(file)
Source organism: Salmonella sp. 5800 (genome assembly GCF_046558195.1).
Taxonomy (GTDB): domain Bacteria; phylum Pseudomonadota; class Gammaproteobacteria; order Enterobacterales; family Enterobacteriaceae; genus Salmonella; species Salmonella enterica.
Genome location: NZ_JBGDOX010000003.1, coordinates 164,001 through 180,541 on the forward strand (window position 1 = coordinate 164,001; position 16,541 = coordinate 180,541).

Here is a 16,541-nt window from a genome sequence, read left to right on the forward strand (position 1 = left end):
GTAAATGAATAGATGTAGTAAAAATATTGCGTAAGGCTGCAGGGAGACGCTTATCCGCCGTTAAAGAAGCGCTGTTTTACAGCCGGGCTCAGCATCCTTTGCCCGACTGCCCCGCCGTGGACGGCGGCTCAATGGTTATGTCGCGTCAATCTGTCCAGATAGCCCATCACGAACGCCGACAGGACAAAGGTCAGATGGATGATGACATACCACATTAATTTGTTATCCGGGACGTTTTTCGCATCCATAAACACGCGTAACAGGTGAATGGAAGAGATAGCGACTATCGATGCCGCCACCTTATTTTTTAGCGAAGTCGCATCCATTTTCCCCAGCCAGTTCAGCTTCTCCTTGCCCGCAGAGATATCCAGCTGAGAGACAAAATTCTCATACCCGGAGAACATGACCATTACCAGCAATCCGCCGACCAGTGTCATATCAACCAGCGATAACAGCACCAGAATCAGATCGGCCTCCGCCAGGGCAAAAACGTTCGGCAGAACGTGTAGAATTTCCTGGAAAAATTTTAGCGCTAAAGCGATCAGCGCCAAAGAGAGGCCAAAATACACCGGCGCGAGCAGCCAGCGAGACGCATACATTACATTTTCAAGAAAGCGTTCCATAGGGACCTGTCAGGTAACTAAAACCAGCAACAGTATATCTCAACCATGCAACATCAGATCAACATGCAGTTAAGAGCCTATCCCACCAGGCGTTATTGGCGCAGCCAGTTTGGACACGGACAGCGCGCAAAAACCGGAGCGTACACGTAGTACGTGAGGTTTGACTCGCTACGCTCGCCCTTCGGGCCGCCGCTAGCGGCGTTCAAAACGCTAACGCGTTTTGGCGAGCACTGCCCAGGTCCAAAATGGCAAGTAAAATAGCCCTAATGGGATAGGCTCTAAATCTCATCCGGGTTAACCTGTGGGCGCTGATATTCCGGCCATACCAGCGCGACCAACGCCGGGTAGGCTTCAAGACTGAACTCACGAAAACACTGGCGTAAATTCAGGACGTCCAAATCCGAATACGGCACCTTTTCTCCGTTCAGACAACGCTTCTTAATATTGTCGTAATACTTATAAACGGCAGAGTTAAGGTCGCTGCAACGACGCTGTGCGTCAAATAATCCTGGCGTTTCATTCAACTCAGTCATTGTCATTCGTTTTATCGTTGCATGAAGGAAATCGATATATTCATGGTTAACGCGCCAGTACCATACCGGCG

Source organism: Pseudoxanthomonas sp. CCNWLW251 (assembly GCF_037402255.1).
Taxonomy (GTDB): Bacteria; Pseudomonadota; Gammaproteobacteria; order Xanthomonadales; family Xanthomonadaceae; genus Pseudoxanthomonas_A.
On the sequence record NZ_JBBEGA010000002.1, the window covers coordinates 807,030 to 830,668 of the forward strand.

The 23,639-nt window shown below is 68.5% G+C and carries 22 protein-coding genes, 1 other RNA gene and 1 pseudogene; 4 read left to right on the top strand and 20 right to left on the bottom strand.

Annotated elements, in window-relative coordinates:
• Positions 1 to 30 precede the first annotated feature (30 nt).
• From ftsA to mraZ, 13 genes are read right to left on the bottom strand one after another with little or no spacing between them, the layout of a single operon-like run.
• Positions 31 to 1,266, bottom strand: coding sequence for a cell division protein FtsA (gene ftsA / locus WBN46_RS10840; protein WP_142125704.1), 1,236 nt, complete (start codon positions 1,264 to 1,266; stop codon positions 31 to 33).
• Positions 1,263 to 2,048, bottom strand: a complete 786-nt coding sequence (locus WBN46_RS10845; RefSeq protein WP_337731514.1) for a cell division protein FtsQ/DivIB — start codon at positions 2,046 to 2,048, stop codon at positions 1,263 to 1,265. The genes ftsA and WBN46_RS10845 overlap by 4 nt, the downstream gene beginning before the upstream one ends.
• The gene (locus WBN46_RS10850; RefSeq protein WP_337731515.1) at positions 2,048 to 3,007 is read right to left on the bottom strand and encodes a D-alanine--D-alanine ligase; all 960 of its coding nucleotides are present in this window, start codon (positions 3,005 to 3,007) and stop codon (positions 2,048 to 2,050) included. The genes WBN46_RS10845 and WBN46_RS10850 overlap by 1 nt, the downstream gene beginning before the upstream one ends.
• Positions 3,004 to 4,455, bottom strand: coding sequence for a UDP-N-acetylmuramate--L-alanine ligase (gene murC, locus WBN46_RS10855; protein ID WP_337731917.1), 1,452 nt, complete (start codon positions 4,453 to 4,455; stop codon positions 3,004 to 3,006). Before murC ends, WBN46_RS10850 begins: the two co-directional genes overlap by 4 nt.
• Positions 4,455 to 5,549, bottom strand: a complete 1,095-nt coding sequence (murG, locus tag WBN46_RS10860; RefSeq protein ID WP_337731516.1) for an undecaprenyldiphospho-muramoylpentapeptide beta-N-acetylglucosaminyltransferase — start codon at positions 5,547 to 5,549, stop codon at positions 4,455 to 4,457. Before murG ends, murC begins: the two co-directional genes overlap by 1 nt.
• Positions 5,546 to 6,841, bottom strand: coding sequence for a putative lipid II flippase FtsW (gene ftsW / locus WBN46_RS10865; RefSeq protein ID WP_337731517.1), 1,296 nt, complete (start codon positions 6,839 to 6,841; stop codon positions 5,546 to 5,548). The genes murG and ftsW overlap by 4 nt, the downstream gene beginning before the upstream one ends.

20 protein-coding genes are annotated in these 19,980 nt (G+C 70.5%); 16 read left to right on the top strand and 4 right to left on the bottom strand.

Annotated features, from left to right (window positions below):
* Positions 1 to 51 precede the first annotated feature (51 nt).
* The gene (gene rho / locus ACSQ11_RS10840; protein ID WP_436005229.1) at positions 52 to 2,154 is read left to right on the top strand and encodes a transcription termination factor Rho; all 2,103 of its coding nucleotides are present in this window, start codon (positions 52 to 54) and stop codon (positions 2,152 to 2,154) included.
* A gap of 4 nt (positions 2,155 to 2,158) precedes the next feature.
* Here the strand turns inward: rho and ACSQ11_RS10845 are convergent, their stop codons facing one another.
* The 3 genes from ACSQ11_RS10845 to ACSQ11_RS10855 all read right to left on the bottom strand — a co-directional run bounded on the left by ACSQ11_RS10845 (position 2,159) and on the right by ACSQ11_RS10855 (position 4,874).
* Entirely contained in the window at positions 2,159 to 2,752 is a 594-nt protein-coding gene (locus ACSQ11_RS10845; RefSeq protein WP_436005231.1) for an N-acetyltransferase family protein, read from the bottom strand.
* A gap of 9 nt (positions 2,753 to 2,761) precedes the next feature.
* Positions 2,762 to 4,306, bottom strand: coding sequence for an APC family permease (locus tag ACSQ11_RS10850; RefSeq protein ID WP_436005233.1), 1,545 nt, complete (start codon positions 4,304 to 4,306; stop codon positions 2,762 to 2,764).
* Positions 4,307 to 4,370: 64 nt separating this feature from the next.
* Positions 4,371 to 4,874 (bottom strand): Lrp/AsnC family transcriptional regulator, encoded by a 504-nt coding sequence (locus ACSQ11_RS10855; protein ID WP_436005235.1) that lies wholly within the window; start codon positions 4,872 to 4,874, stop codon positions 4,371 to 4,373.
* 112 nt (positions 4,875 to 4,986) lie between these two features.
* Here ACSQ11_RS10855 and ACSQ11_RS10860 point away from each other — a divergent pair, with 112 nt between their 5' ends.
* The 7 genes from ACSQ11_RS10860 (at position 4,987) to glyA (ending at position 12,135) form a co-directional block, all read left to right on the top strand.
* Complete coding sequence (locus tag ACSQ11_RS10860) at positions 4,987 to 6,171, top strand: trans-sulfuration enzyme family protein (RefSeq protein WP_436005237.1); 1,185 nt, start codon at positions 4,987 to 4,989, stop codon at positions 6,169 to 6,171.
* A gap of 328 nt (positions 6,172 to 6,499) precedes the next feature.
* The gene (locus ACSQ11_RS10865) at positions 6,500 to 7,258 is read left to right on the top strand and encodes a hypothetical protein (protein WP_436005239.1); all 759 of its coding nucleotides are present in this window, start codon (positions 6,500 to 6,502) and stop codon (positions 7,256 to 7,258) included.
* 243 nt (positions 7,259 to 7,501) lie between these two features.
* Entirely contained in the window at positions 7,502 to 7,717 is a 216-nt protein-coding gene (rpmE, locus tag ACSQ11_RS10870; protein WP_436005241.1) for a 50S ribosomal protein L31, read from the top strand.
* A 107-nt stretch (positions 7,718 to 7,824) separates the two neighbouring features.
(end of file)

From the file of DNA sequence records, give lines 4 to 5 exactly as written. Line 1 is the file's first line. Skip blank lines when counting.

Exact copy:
Here is a 16,541-nt window from a genome sequence, read left to right on the forward strand (position 1 = left end):
GTAAATGAATAGATGTAGTAAAAATATTGCGTAAGGCTGCAGGGAGACGCTTATCCGCCGTTAAAGAAGCGCTGTTTTACAGCCGGGCTCAGCATCCTTTGCCCGACTGCCCCGCCGTGGACGGCGGCTCAATGGTTATGTCGCGTCAATCTGTCCAGATAGCCCATCACGAACGCCGACAGGACAAAGGTCAGATGGATGATGACATACCACATTAATTTGTTATCCGGGACGTTTTTCGCATCCATAAACACGCGTAACAGGTGAATGGAAGAGATAGCGACTATCGATGCCGCCACCTTATTTTTTAGCGAAGTCGCATCCATTTTCCCCAGCCAGTTCAGCTTCTCCTTGCCCGCAGAGATATCCAGCTGAGAGACAAAATTCTCATACCCGGAGAACATGACCATTACCAGCAATCCGCCGACCAGTGTCATATCAACCAGCGATAACAGCACCAGAATCAGATCGGCCTCCGCCAGGGCAAAAACGTTCGGCAGAACGTGTAGAATTTCCTGGAAAAATTTTAGCGCTAAAGCGATCAGCGCCAAAGAGAGGCCAAAATACACCGGCGCGAGCAGCCAGCGAGACGCATACATTACATTTTCAAGAAAGCGTTCCATAGGGACCTGTCAGGTAACTAAAACCAGCAACAGTATATCTCAACCATGCAACATCAGATCAACATGCAGTTAAGAGCCTATCCCACCAGGCGTTATTGGCGCAGCCAGTTTGGACACGGACAGCGCGCAAAAACCGGAGCGTACACGTAGTACGTGAGGTTTGACTCGCTACGCTCGCCCTTCGGGCCGCCGCTAGCGGCGTTCAAAACGCTAACGCGTTTTGGCGAGCACTGCCCAGGTCCAAAATGGCAAGTAAAATAGCCCTAATGGGATAGGCTCTAAATCTCATCCGGGTTAACCTGTGGGCGCTGATATTCCGGCCATACCAGCGCGACCAACGCCGGGTAGGCTTCAAGACTGAACTCACGAAAACACTGGCGTAAATTCAGGACGTCCAAATCCGAATACGGCACCTTTTCTCCGTTCAGACAACGCTTCTTAATATTGTCGTAATACTTATAAACGGCAGAGTTAAGGTCGCTGCAACGACGCTGTGCGTCAAATAATCCTGGCGTTTCATTCAACTCAGTCATTGTCATTCGTTTTATCGTTGCATGAAGGAAATCGATATATTCATGGTTAACGCGCCAGTACCATACCGGCG